Boy, am I in trouble. If Mike Bloomberg had his druthers, telecommuting surely would go the way of the 30-ounce soda. Mr. Bloomberg is quoted in both the New York Daily News and the Daily Mail as saying, “telecommuting is the dumbest idea I ever heard.”
Now, granted he’s a mayor and an entrepreneur and a very, very rich guy which I suppose makes him smarter than I am. But surely he’s heard dumber ideas somewhere. For one thing, he has been known to associate with Republicans. He must have heard some of their “ideas.”
And he’s a philanthropist and a great supporter of the arts. Have not any Damien Hirst or Christo projects wafted in his direction?
He laments the fact that when you work at home you don’t get a chance to hang around the water cooler. And that, as everyone knows, is where all the great ideas come from – – the chance meeting, the exchange of confidences, the meaningful arched eyebrow. It’s a wonder anybody has time for an office pool.
It doesn’t matter that the classic water cooler seems to have gone the way of the stagecoach. Oh, water coolers still exist; but they are not oases at which nomadic office workers gather. They are in kitchen hutches that also contain microwaves and fridges. The better to eat at your desk, my dear. One would think that the idea-generating, random, colliding trajectories so revered by Mr. Bloomberg and that Yahoo lady were some kind of CERN supercollider. Ha!
Furtive little runs to the kitchen hutch – – I mean the watercooler – – are not likely to yield the great synergy that, on previous occasions, rewarded us with the startling concept of combining peanut butter with chocolate.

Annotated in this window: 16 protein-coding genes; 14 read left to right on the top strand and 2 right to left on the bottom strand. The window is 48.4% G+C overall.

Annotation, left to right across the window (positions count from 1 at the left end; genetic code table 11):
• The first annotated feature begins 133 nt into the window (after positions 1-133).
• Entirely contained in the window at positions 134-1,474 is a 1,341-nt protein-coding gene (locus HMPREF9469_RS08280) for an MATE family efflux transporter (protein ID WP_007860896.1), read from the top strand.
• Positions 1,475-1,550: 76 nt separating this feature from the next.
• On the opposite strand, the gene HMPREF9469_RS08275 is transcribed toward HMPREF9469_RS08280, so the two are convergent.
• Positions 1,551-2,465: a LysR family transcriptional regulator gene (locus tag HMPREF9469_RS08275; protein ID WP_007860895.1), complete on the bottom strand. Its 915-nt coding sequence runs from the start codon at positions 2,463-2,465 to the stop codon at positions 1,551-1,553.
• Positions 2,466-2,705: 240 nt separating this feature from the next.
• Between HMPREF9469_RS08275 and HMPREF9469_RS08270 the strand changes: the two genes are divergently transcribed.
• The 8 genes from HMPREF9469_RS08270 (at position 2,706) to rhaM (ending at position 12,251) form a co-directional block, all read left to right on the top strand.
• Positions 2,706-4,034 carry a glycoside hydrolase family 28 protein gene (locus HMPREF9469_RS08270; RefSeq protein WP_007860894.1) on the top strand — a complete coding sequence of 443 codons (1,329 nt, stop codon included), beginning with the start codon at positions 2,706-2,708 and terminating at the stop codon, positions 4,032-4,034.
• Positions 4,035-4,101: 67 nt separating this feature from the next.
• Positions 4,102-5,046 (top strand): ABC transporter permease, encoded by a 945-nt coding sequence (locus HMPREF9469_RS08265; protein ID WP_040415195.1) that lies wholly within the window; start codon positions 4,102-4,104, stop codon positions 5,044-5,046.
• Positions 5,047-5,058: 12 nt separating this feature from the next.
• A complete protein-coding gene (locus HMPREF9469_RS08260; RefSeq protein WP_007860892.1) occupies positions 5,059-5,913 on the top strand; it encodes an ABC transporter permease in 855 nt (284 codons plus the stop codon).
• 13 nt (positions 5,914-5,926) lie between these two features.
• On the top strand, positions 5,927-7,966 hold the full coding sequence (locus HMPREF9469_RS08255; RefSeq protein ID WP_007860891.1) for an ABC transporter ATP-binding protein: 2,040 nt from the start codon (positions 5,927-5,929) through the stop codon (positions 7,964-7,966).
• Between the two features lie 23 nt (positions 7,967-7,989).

But what about the poor homebound, isolated telecommuters. Well we know they’re more productive because they are not enslaved by the 9 to 5 shackles. (Instead they’re enslaved by the 8 a.m. to midnight shackles.) It’s true they are deprived of seeing their colleagues hydrate themselves, and thereby miss the inevitable inspiration. But they get to be in the world, walk in the park, listen to music, see and speak with people who have entirely different world views and experiences. Also, many successful telecommuting programs encourage the remote personnel to come into the office one or two days a week. Why, it’s almost like combining peanut butter and chocolate.
A lot of resistance to telecommuting has come from those managers who aren’t comfortable with supervising people they can’t see. The grand spectacle of people at their desks for the proscribed period of time means more to these managers than timeliness, quantity, and quality of the work. Now that’s a dumb idea.

Monday, April 8, 2013

Judge Sandra Day O’Connor’s New Book, Out Of Order, Not, Lest Ye Be Judged

I've finished reading Sandra Day O’Connor’s new book, Out Of Order. I wanted to read it because I, too, have a book called Out Of Order. This is not the first time I had the honor and privilege of sharing a title with another author. My first book, Your Home Office, was a guide to working at home. Two other people who tried to write guides to working at home also chose the title, your home office. And the phrase also appeared as a subtitle for several DIY home project books.